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Distinguished Alumnus and attorney discusses SCOTUS case on border shootings

Attorney+Steve+Shadowen+and+philosophy+professor+William+Zanardi+in+Jones+Auditorium+on+Feb.+13.%C2%A0
Attorney Steve Shadowen and philosophy professor William Zanardi in Jones Auditorium on Feb. 13. 

Attorney Steve Shadowen and philosophy professor William Zanardi in Jones Auditorium on Feb. 13. 

Attorney Steve Shadowen and philosophy professor William Zanardi in Jones Auditorium on Feb. 13. 

Amanda Gonzalez

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St. Edward’s University Distinguished Alumnus and attorney Steve Shadowen visited campus to speak about a specific case of his that has been tried and challenged in the U.S. Supreme Court. 

Shadowen opened his Feb. 13 lecture in Jones Auditorium with a light remark,“Lawyers are never at a loss for words — we get paid by the words, so thank you for this.”

For the past decade, his firm has focused on finding legal breathing room between domestic statutes and international laws regarding cross-border shootings by federal agents.

His firm’s notable case revolves around Sergio Hernández, a slain Mexican teenager who was shot on Mexican territory by a U.S. Border Patrol agent 35 yards away in El Paso, Texas.

“This is the tip of the spear in the international world right now,” Shadowen said.“Our case will be the first in the country, and one of the first in the world, to address the issue [of sovereign immunity specifics].” 

For the past decade, his firm has focused on finding legal breathing room between domestic statutes and international laws regarding cross-border shootings by federal agents.

His firm’s notable case revolves around Sergio Hernández, a slain Mexican teenager who was shot on Mexican territory by a U.S. Border Patrol agent 35 yards away in El Paso, Texas.

A video recording of the 2010 incident went viral and highlighted unconstitutional brutality. Shadowen also mentioned this case ties into an older argument of rocks versus bullets that escalated to policy changes due to Mexican nationals throwing rocks at U.S. Border Patrol agents.

“This policy justified the border patrol agents in drawing their weapons and shooting to kill,” Shadowen said. “This is what we’re seeing with these lawsuits.”

Now the big question is whether or not the U.S. Border Patrol agent who shot the 15-year-old Mexican liable for damages.

Garnering media attention, the high-profile case has moved from Texas to Washington, D.C. Cleared of wrongdoing by the FBI, the U.S. Border Patrol agent in question, Jesus Mesa, was also granted immunity from lawsuits from the 5th Circuit Court of Appeals.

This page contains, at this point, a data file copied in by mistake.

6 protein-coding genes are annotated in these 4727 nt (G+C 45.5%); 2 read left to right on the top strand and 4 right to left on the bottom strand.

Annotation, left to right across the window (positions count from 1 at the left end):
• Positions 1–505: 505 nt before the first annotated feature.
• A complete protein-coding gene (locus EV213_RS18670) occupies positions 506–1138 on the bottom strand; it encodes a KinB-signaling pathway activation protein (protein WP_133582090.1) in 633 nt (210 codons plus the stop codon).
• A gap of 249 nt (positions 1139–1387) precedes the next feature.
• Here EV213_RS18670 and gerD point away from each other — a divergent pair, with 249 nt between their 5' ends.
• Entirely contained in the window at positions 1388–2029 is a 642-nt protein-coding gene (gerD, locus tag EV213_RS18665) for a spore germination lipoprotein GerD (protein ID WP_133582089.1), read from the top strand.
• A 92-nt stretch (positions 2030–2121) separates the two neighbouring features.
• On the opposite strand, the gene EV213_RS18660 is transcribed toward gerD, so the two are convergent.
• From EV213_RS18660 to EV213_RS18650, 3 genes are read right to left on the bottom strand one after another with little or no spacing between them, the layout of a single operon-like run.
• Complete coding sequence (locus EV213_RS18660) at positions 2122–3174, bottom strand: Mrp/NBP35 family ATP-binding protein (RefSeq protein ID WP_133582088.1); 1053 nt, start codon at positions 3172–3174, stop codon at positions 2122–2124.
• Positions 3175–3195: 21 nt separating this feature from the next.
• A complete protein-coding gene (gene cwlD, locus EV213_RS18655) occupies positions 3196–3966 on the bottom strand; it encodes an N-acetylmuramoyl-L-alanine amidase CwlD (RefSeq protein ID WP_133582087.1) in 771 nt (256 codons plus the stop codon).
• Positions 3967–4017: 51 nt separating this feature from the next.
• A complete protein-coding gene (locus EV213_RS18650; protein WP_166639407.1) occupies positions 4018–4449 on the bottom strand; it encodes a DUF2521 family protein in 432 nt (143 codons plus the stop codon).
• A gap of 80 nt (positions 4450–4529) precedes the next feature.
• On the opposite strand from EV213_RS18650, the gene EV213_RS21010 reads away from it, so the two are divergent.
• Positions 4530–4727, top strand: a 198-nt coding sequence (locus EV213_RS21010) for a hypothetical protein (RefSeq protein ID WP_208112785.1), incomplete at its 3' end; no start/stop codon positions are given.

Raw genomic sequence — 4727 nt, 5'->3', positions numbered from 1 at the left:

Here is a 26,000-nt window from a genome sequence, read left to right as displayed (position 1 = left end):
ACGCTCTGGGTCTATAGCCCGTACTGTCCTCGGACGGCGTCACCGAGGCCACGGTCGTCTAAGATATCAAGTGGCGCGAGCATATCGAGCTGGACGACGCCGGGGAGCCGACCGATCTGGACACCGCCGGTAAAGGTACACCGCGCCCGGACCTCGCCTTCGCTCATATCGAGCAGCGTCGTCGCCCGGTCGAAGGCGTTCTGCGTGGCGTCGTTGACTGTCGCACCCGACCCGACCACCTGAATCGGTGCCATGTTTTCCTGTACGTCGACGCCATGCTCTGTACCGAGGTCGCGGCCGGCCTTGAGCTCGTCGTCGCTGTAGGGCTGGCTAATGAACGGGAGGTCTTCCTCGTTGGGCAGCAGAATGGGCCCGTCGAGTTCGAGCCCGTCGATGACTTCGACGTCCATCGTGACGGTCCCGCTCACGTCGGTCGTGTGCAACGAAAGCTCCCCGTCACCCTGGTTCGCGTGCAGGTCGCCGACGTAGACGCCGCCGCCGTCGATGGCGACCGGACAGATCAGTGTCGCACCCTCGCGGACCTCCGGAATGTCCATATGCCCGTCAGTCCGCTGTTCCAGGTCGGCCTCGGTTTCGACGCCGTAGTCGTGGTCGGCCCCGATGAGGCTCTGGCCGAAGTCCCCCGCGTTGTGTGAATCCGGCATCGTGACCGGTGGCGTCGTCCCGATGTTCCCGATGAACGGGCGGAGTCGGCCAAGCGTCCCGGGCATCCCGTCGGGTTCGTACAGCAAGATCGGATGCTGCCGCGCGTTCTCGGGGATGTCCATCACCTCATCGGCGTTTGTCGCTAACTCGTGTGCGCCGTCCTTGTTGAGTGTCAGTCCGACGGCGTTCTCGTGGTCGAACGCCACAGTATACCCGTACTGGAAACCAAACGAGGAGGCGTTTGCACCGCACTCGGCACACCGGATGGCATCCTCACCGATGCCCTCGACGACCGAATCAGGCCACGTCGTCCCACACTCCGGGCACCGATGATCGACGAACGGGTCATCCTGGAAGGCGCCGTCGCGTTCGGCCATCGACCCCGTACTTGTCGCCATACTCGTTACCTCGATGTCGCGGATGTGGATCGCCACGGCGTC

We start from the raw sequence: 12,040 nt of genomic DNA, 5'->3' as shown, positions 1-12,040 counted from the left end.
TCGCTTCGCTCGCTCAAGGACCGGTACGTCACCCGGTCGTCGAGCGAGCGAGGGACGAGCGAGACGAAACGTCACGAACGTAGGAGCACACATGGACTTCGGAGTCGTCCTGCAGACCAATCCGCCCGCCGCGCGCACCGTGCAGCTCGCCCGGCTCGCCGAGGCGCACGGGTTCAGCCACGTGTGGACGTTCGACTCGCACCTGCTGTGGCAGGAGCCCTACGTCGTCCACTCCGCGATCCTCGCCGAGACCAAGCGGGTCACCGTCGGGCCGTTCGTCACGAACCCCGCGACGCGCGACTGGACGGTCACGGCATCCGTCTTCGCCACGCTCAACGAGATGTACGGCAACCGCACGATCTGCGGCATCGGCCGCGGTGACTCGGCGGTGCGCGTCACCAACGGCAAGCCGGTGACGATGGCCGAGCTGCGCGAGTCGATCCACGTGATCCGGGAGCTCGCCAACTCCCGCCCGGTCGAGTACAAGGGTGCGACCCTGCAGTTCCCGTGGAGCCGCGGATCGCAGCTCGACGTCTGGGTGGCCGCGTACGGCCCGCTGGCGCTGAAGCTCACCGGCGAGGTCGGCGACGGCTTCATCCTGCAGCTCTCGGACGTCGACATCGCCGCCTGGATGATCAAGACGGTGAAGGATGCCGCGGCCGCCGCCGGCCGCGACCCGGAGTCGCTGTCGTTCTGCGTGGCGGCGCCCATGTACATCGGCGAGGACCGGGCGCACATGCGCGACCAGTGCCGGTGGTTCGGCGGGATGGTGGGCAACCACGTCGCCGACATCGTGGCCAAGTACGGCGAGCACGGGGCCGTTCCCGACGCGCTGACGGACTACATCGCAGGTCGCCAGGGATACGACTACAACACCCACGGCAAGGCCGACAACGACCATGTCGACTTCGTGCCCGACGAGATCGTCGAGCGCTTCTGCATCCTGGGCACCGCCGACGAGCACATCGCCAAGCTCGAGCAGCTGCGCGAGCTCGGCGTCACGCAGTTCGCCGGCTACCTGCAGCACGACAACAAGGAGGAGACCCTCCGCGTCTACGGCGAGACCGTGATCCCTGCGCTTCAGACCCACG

However, in February of 2017, the Supreme Court found the lower court’s rationale to be a mistake. This ruling is providing momentum for Shadowen and his legal partner Robert “Bob” Hilliard in arguing Hernández’s Fourth and Fifth Amendment rights were violated.

At the time, Hilliard was quoted in saying there should not be “a unique no-man’s land — a law-free zone in which U.S. agents can kill innocent civilians with impunity,” per John Burnett and Merrit Kennedy of NPR.

Justices are concerned this case will lead to a high-stakes precedent of holding domestic law enforcement agents accountable for actions on foreign soil.

“Terrorists, it’s all about terrorists,” Shadowen said, recalling how Justices exaggeratedly shifted conversation to questions on if the parameters of this case would allow Jihad in Afghanistan potential to sue the general conducting military operations and that the federal judiciary could then decide the outcome.

“These decisions about the Border Patrol are going to go down in history… They are the next Japanese internment cases,” Shadowen said. “It happens over and over again, where U.S. institutions and levers of government get caught up in a historical moment, overreacting to something truly terrible.”

Trying to push the law forward, Shadowen and Hilliard have a connection that extends far before their time in courthouses. In fact, the two were former roommates in Doyle Hall when the building used to be a dorm hall, as well as teammates on the St. Edward’s tennis team in the late 1970s. Graduating in 1980, they are now the founding attorneys of Hilliard & Shadowen LLP, specializing in economic justice and civil rights in Texas and Pennsylvania.

“One of the ways we prepared [for litigation]… put a lot of strain on the friendship because we sat in a conference room in Washington for 12 days staring at each other; that was brutal. At one point he said, ‘If you ask me that question again, I’m gonna strangle you.’” Shadowen jokingly said of Hilliard. “So one of the ways we did it was just repetition over and over again. Of course, there are a lot of civil rights organizations in the country who had a lot of interest in the case, so they would put on mock trials.”

Shadowen currently serves as secretary for the Board of Trustees at St. Edward’s and strongly believes his liberal arts education and the university’s focus on passion, critical thinking and writing helped him thrive as a legal writer.

When asked if there is anything specific from his time at St. Edward’s that has carried him through his law and life endeavors, Shadowen pointed to recently-retired philosophy professor William “Bill” Zanardi, who was in attendance for the lecture. Shadowen referred to Zanardi as his mentor and favorite professor who inspired him “to do something in the world.”

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Distinguished Alumnus and attorney discusses SCOTUS case on border shootings